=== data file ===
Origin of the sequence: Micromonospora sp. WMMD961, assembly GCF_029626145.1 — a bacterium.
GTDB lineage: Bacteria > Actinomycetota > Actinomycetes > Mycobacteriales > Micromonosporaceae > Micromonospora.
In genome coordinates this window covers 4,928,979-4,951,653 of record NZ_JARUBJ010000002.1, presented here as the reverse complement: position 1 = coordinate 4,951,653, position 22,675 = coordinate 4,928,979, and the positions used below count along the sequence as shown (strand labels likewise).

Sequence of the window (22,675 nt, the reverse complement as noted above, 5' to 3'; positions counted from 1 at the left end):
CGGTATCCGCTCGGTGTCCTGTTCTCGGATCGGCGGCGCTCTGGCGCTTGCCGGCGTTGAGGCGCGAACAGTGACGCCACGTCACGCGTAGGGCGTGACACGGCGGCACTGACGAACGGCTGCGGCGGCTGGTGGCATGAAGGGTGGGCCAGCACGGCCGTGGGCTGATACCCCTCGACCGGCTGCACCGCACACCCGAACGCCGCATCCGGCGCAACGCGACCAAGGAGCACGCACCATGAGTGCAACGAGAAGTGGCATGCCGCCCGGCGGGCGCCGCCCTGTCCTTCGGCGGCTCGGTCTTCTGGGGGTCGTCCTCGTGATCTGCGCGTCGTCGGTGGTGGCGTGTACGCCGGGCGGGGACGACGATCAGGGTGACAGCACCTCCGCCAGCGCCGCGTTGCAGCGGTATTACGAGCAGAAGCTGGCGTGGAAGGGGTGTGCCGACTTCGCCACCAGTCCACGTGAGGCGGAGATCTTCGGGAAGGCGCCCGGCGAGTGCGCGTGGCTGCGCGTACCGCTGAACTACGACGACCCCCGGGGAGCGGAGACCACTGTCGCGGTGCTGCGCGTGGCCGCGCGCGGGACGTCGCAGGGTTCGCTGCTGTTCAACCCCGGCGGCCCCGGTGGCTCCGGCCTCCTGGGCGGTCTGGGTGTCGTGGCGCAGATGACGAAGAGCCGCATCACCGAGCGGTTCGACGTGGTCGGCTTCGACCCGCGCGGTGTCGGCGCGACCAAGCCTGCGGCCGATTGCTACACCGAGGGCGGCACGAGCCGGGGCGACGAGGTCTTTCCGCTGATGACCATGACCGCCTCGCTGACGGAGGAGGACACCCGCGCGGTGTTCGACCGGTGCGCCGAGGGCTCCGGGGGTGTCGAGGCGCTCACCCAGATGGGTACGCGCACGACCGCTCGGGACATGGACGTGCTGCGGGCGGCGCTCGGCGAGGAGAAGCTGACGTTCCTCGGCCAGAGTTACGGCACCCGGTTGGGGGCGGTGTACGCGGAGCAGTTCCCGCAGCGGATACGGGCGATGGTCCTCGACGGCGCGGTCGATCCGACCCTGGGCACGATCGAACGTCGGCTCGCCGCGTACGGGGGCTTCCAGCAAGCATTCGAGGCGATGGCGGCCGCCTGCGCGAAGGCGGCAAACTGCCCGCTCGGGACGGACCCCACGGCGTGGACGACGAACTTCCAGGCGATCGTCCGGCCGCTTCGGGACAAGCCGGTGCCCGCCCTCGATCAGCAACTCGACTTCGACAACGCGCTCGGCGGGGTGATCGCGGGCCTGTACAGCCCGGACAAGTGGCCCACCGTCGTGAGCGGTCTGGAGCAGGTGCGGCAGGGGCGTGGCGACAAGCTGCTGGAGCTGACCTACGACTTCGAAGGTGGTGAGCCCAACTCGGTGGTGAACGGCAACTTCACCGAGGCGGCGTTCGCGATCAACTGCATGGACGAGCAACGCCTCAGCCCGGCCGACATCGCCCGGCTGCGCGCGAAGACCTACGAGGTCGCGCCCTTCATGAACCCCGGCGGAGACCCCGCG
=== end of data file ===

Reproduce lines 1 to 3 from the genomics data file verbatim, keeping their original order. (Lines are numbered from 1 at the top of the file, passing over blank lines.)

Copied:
Origin of the sequence: Micromonospora sp. WMMD961, assembly GCF_029626145.1 — a bacterium.
GTDB lineage: Bacteria > Actinomycetota > Actinomycetes > Mycobacteriales > Micromonosporaceae > Micromonospora.
In genome coordinates this window covers 4,928,979-4,951,653 of record NZ_JARUBJ010000002.1, presented here as the reverse complement: position 1 = coordinate 4,951,653, position 22,675 = coordinate 4,928,979, and the positions used below count along the sequence as shown (strand labels likewise).